The healthcare industry can’t catch a break.
Healthcare is predicted to be the most targeted industry for cyberattacks in 2017, according to the 2017 Data Breach Industry Forecast from Experian.
Poor cybersecurity in the healthcare sector, combined with inventive cybercriminals and the high value of electronic health records (EHRs), support Experian’s prediction.
If the prediction is correct, it will mark the continuation of a trend that has been underway for years. Predictions of a massive spike in healthcare cyberattacks have fallen on deaf ears.
Health insurers were the main targets back in 2015. Looking to this year, Experian expects hospitals networks will see a rise. They tend to have decentralized structures and are harder to secure.
Electronic health records are exquisitely vulnerable for several reasons.
As a result, even if there are significant protections in place, it just takes one employee accessing a record from one obsolete or unprotected device to introduce a cyber-infection into a larger system.
The use of mobile applications in healthcare is another growing threat. It’s likely that attackers will seek weaknesses as these convenient apps become more popular. In addition, mobile devices are small and easy to steal.
Patients use them to access their own information from home. Doctors and nurses use them throughout hospitals. Those who own them carry them everywhere. Because of these risks, mobile devices require special security policies and procedures, which are often left unwritten or unenforced.
A stolen credit card can only be used until the victim reports it missing, which isn’t very long. Stolen EHRs, however, can be used in multiple scams for longer periods of time.
For thieves, they are the gift that keeps on giving.
EHRs contain birth dates, social security numbers and a variety of health information. They can also contain diagnosis codes, policy numbers and billing information. This information can be used to open fraudulent credit card accounts that can avoid discovery for months.
A clever thief could use the information to bill insurance companies or the government for contrived medical services. The information can be exploited to create fake I.D.s, which can be used to buy medical equipment and drugs that can be resold for money, according to a report by Reuters.
The average price paid for stolen healthcare information as part of a full identity profile is $20 according to a white paper by EMC. An unclassified FBI report puts the black market rate of a partial EHR at $50.
Ransomware is a super effective means by which hackers make money from EHRs. It has taken the industry by storm.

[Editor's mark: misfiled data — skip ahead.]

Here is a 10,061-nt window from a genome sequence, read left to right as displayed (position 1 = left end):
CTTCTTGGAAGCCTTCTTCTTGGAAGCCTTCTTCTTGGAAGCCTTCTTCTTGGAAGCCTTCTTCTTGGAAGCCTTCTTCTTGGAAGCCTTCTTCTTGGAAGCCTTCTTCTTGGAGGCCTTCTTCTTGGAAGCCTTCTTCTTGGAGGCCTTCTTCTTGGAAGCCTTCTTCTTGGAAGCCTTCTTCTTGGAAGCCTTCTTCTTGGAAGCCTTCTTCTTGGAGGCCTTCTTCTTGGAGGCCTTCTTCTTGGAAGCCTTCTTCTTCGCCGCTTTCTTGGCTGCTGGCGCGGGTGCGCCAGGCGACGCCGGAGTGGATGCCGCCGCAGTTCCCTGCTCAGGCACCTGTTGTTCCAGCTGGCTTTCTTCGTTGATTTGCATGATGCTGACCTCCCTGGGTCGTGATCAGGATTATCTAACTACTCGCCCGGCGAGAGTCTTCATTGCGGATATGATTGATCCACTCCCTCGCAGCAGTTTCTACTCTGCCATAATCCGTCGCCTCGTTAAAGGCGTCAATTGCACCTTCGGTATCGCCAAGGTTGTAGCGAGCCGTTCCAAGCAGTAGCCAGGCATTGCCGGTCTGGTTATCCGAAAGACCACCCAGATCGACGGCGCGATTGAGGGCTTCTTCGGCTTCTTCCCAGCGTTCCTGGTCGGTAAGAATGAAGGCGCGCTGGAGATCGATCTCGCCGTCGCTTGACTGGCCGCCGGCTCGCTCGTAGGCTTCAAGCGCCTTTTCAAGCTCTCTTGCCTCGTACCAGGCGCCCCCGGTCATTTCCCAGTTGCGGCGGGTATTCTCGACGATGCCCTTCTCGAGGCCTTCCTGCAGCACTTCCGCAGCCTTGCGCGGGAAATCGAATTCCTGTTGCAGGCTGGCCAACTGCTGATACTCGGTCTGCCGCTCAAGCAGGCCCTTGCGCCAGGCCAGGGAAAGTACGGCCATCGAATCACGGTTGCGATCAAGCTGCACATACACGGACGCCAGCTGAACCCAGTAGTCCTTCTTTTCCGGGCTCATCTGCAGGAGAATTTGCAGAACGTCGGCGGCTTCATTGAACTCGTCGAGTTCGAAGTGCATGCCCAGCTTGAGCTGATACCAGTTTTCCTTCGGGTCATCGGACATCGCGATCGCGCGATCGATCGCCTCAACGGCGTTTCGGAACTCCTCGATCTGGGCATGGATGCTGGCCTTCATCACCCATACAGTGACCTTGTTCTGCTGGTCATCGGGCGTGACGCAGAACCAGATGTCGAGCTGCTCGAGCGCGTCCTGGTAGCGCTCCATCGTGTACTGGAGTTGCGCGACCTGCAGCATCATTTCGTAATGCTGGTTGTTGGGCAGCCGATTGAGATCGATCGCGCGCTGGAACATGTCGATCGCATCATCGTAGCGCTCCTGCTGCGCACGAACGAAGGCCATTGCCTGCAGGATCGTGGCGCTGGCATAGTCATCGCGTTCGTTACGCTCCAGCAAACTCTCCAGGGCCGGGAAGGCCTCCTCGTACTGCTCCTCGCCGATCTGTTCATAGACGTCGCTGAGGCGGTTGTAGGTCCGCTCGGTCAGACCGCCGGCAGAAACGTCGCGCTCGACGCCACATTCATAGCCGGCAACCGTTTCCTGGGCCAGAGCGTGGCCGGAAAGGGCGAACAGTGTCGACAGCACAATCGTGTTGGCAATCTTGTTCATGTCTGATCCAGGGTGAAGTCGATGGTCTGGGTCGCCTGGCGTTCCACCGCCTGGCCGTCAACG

Ransomware is activated when an unsuspecting user clicks on a malignant link, i.e. an infected email. The infection quickly encrypts any files it can access, effectively locking them and making EHRs inaccessible.
Next, the malware demands ransom to unlock the system. Once ransom is paid the records are unfrozen (hopefully) and business can continue as usual.
Victims are forced to pay
Freezing hospital records is so disruptive that victims are often willing to pay. In 2016 Hollywood Presbyterian Medical Center made headlines when it paid 40 bitcoins, valued at about $17,000, to resolve a ransomware attack.
Other potential repercussions include enormous amounts of wasted time and resources, and a damaged reputation. To top it off, the thieves become richer and stronger.
Cybercriminals have found a winning tactic, and are honing and improving ransomware programs to outwit even more healthcare organizations. Experian expects ransomware attacks to continue in 2017.
HIPAA penalties can follow
Unlike stolen health records, which are considered compromised, a ransomware attack can restore files after the ransom has been paid.
People once thought this meant a ransomware attack did not constitute a HIPAA breach. However, federal regulators have dispelled this myth.
A fact sheet recently published by the Department of Health and Human Services suggests a ransomware infection is a HIPAA breach unless victims can prove “a low probability that has been compromised.”
So the burden of proof is on the victim.
Ransomware is not the only cyberthreat healthcare organizations face. Thefts and losses of laptops and phones that hold EHRs are a major issue.
At the Indiana Regional Medical Center an employee walked away with the information of 1,388 patients, according to the Pittsburgh Post-Gazette.
Human error was to blame when an employee at Highmark in Pennsylvania wrongly mailed health information – including names, addresses, birthdays, medications, and other health data – of 2,589 people.
“Big healthcare hacks will make the headlines, but small breaches will cause the most damage,” Experian predicts in its report.
While massive breaches dominated the headlines last year, smaller healthcare data breaches were abundant.
More than 95% of healthcare data breaches in 2016 involved 200,000 or fewer records, affecting more than 1.4 million people, according to the report.
In 2017 healthcare businesses must make tough monetary decisions when it comes to investing in effective cybersecurity technology to prevent security breaches. It’s a non-medical investment that will buy peace of mind and will prevent massive expenses down the road.